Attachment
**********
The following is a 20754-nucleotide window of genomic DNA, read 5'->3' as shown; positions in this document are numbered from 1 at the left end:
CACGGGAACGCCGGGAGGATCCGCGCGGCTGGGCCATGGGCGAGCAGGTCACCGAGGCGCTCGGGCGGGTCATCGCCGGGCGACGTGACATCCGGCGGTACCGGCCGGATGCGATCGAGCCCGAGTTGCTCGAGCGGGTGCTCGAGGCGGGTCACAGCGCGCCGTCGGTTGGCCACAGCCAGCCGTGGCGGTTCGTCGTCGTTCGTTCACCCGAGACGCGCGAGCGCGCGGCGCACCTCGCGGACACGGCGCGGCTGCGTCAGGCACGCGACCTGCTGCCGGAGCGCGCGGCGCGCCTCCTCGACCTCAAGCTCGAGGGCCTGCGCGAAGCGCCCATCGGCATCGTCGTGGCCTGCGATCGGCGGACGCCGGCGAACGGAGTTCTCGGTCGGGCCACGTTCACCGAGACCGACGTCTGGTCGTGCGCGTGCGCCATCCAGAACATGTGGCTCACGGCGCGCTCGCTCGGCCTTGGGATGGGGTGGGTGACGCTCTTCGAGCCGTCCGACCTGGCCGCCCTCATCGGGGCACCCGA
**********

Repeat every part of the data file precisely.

The following is a 20754-nucleotide window of genomic DNA, read 5'->3' as shown; positions in this document are numbered from 1 at the left end:
CACGGGAACGCCGGGAGGATCCGCGCGGCTGGGCCATGGGCGAGCAGGTCACCGAGGCGCTCGGGCGGGTCATCGCCGGGCGACGTGACATCCGGCGGTACCGGCCGGATGCGATCGAGCCCGAGTTGCTCGAGCGGGTGCTCGAGGCGGGTCACAGCGCGCCGTCGGTTGGCCACAGCCAGCCGTGGCGGTTCGTCGTCGTTCGTTCACCCGAGACGCGCGAGCGCGCGGCGCACCTCGCGGACACGGCGCGGCTGCGTCAGGCACGCGACCTGCTGCCGGAGCGCGCGGCGCGCCTCCTCGACCTCAAGCTCGAGGGCCTGCGCGAAGCGCCCATCGGCATCGTCGTGGCCTGCGATCGGCGGACGCCGGCGAACGGAGTTCTCGGTCGGGCCACGTTCACCGAGACCGACGTCTGGTCGTGCGCGTGCGCCATCCAGAACATGTGGCTCACGGCGCGCTCGCTCGGCCTTGGGATGGGGTGGGTGACGCTCTTCGAGCCGTCCGACCTGGCCGCCCTCATCGGGGCACCCGA